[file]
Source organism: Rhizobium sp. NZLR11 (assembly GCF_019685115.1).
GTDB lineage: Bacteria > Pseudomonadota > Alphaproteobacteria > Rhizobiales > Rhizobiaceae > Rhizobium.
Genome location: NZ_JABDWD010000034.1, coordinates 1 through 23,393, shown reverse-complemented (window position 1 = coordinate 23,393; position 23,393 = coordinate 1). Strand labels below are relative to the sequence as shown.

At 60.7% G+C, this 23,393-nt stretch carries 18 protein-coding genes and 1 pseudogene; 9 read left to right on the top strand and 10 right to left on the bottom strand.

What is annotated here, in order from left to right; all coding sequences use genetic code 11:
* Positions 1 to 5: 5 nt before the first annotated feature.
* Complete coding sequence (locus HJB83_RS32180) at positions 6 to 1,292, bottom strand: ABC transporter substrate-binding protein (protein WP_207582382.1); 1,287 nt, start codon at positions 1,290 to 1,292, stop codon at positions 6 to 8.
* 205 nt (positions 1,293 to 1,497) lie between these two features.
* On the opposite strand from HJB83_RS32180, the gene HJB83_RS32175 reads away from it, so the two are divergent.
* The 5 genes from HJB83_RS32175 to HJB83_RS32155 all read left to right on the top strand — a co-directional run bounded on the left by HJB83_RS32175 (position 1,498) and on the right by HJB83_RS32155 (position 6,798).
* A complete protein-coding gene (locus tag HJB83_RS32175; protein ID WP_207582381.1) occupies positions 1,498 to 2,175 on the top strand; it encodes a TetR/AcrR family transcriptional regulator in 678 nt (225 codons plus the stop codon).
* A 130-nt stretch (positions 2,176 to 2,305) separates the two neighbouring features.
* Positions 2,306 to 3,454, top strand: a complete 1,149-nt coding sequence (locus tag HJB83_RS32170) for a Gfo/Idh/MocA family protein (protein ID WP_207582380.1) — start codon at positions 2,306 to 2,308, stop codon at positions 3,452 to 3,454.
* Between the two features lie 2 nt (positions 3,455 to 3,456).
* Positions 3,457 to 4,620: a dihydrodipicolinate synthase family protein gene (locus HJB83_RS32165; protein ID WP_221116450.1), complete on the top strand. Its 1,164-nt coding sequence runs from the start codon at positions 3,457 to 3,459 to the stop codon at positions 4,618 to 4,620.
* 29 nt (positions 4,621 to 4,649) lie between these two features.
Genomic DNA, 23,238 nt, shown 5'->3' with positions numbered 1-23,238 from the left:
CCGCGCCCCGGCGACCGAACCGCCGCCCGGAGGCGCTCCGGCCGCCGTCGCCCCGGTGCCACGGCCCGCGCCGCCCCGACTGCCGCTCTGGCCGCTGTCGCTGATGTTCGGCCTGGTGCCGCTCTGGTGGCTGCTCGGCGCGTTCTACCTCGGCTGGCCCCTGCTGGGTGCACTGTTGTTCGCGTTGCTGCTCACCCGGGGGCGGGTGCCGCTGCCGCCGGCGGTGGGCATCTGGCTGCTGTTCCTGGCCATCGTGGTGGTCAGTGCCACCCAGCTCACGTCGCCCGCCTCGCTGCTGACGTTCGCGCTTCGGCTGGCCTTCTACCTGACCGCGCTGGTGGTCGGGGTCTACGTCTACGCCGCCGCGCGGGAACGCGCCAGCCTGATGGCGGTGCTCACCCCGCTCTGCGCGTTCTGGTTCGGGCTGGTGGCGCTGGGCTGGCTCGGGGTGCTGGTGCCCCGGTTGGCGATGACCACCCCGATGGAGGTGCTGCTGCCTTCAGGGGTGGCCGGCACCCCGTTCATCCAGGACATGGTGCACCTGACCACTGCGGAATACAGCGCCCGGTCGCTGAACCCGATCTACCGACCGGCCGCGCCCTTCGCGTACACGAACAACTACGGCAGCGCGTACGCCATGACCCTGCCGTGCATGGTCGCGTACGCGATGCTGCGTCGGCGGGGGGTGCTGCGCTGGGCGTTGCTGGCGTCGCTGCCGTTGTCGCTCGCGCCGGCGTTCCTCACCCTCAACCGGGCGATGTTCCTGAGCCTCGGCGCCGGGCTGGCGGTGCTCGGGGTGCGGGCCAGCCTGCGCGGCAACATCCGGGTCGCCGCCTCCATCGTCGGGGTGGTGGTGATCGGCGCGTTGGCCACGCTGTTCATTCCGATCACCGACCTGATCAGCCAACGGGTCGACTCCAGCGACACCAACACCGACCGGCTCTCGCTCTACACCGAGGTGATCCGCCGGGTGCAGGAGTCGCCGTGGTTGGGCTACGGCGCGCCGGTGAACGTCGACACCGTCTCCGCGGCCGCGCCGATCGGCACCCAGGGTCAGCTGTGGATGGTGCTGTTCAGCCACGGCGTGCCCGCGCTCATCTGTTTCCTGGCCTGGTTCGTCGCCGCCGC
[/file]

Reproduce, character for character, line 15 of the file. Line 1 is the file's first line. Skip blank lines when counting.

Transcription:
* Positions 3,457 to 4,620: a dihydrodipicolinate synthase family protein gene (locus HJB83_RS32165; protein ID WP_221116450.1), complete on the top strand. Its 1,164-nt coding sequence runs from the start codon at positions 3,457 to 3,459 to the stop codon at positions 4,618 to 4,620.